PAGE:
While the burst of the housing bubble recedes into the past, its echo continues to reverberate throughout the economy and in communities across the land. The U.S. housing market remains a mess. Home values have steeply fallen from their 2006 peaks, loan defaults have reached historic levels, and the implosion of the housing finance system may take years to rectify. The latest figures from the Mortgage Bankers Association report over 8 percent of all mortgages were at least one month late during the first quarter of 2009, which is the highest figure since tracking began almost 40 years ago. Additionally, almost 4 percent of mortgages were in foreclosure. Taken together, 12 percent of all Americans with a mortgage are in trouble and prospects look dim for improvement in the housing market until well into 2010.
The picture actually looks worse in certain markets and states. Standard & Poor’s Case-Shiller Home Price Index, a widely watched measure of 20 metropolitan areas, fell a record 19 percent over the last year. In Las Vegas, the drop was almost 33 percent. Woe to the family looking to move from Nevada, Arizona, California, or Florida for a job opportunity elsewhere.
Of course, these families and others have a right to expect their policymakers to help chart a way out of this muddle. Looking back in hindsight, it seems that too many irresponsible actors were allowed to operate without supervision. The challenge now is to craft a more responsible housing policy. This should necessarily include support for both rental housing and homeownership as well as transforming our housing finance system so it once again is known less for its profitability and more for its delivery of safe, sound, and appropriate mortgage products.
In the near term, policymakers will be expected to assist distressed homeowners and prevent mass displacements. The Obama administration’s anti-foreclosure plan debuted in February to generally positive reviews but it has been slow to take hold. What they dubbed the “Making Home Affordable” program strives to enable homeowners whose home values have declined to take advantage of falling interest rates and refinance their mortgages at better terms. And perhaps more significantly, it encourages mortgage servicers to modify existing loans by lowering monthly payments or writing down the principal. Advocates have argued that additional sticks are required to ensure that mortgage principals are lowered when appropriate. And they seem to have a point, as servicers appear to prefer modifying loan terms even when this isn’t enough to avoid foreclosure. Months after the initial rollout, there remains concern that the plan can reach enough homeowners to make a difference and do so before their household finances completely erode. The administration’s plan is likely to need additional revisions but they had the right instincts which was to put real money on the table, $75 billion, to make sure the servicers don’t stay on the sidelines.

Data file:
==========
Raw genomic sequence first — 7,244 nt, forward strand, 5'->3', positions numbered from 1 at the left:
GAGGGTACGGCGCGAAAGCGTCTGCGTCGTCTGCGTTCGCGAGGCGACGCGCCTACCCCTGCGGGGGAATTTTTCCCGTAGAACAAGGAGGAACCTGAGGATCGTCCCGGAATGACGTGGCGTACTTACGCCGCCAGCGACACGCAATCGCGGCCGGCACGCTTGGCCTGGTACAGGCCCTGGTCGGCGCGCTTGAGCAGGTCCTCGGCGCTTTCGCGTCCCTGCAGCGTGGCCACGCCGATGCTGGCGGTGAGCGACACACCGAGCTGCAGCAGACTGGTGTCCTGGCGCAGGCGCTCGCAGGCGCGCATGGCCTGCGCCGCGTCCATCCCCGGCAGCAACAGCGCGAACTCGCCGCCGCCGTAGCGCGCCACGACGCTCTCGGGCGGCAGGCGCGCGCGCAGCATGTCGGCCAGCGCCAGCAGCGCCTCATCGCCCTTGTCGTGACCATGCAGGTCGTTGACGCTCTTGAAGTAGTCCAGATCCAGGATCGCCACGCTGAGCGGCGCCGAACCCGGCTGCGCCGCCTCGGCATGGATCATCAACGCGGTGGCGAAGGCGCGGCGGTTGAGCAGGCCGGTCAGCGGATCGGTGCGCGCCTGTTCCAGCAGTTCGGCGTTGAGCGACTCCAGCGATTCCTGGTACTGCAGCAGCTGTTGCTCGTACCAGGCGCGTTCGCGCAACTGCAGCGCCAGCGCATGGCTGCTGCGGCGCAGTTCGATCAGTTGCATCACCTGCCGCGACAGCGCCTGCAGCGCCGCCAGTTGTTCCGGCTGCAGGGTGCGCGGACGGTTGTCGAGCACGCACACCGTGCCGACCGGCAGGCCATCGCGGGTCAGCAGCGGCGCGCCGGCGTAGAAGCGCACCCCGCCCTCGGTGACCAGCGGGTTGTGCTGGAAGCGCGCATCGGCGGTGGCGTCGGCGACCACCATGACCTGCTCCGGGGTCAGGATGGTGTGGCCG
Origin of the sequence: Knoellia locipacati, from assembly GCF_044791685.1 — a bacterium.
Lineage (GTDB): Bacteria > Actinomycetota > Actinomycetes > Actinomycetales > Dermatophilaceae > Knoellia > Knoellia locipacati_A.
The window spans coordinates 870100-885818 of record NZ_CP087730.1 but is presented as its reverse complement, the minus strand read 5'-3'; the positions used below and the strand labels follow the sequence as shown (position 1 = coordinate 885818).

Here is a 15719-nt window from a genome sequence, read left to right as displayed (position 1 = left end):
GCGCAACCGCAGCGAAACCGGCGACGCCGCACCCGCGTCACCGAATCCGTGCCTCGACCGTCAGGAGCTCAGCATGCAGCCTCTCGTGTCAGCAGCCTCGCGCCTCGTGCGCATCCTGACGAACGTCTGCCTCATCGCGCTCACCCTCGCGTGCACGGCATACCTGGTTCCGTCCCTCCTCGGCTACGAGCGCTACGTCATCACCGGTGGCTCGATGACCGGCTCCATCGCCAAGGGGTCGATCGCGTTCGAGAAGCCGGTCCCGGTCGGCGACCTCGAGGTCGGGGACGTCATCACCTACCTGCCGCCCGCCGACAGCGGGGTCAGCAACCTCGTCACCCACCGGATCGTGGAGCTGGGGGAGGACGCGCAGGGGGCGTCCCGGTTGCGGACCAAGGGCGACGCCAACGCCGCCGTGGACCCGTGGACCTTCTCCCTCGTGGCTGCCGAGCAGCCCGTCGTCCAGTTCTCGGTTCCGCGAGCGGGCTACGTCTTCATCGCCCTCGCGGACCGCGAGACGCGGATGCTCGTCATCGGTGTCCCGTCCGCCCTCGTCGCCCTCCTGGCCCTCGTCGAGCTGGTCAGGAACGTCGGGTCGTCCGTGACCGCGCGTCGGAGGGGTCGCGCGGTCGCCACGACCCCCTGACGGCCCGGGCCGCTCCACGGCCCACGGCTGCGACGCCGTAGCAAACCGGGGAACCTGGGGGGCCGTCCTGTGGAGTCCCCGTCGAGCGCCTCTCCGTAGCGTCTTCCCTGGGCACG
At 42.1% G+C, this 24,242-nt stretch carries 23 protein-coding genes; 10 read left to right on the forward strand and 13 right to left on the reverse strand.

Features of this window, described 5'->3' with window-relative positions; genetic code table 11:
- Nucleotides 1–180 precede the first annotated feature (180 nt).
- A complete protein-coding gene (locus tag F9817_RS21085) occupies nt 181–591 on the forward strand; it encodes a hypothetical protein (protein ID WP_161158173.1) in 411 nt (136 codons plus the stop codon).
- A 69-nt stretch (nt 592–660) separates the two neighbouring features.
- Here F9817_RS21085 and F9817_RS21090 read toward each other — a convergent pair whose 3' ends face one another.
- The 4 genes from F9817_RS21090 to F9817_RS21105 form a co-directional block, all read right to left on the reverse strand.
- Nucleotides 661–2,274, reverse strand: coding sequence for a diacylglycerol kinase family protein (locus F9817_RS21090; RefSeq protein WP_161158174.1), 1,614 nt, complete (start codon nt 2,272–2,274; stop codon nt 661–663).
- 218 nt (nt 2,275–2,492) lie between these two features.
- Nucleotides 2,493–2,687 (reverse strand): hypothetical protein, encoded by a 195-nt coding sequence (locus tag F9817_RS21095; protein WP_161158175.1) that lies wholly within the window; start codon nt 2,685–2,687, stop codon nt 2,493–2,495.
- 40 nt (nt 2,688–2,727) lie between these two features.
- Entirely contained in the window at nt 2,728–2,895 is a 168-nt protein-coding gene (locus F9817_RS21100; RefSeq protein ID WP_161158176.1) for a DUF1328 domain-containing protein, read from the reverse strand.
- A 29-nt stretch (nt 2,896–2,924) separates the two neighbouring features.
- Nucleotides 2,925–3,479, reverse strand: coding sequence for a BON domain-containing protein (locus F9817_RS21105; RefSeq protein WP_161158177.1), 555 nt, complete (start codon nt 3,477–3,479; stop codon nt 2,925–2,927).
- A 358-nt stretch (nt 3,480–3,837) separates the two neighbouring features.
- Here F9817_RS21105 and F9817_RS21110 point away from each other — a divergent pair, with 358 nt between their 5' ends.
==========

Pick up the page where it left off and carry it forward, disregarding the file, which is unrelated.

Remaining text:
Of course, the policy is still reliant on the performance of the broader economy. If massive job losses persist, people will not be able to stay current on their payments, even after their loans have been refinanced or modified. This means that stabilizing housing markets will depend on the quality and character of the economic recovery. But soon enough, policymakers will have to decide what a sustainable and responsible housing policy looks like for the future.
As they set out on this task, it would be wise for them to acknowledge the underlying cause of the housing crisis: a finance system that allowed for the inflation of a now-burst housing bubble. The previous demise of the stock market bubble redirected capital back into global markets via our housing stock and a seemingly insatiable appetite for mortgage-backed securities. Eventually these securities were sliced, diced, and sold in such a manner that it became difficult to assess their underlying value and risk.
The rise in homeownership rates, which topped out at a record 69 percent in 2004, was aided by a policy push — begun under President Clinton and continued by President Bush — to get more lower-income families into the market as homeowners. But we should not blame these new buyers for the upward pressure on home prices. Pervasive cheap credit and the advent of risk-based pricing (otherwise known as subprime lending) expanded the market and allowed more people to get into good homes through good loans. Unfortunately, a rise in predatory practices was also used to get good people into bad loans that they could not afford over the long term. Many well-intentioned advocates overlooked the dangers and risks posed by homeownership for certain families or the growing prevalence of predatory lending. A number of groups were paying attention, such as the Center for Responsible Lending, which has been dedicated to protecting homeowners from abusive financial practices. They were on the case, but the concerns they expressed to policymakers went mostly unheeded.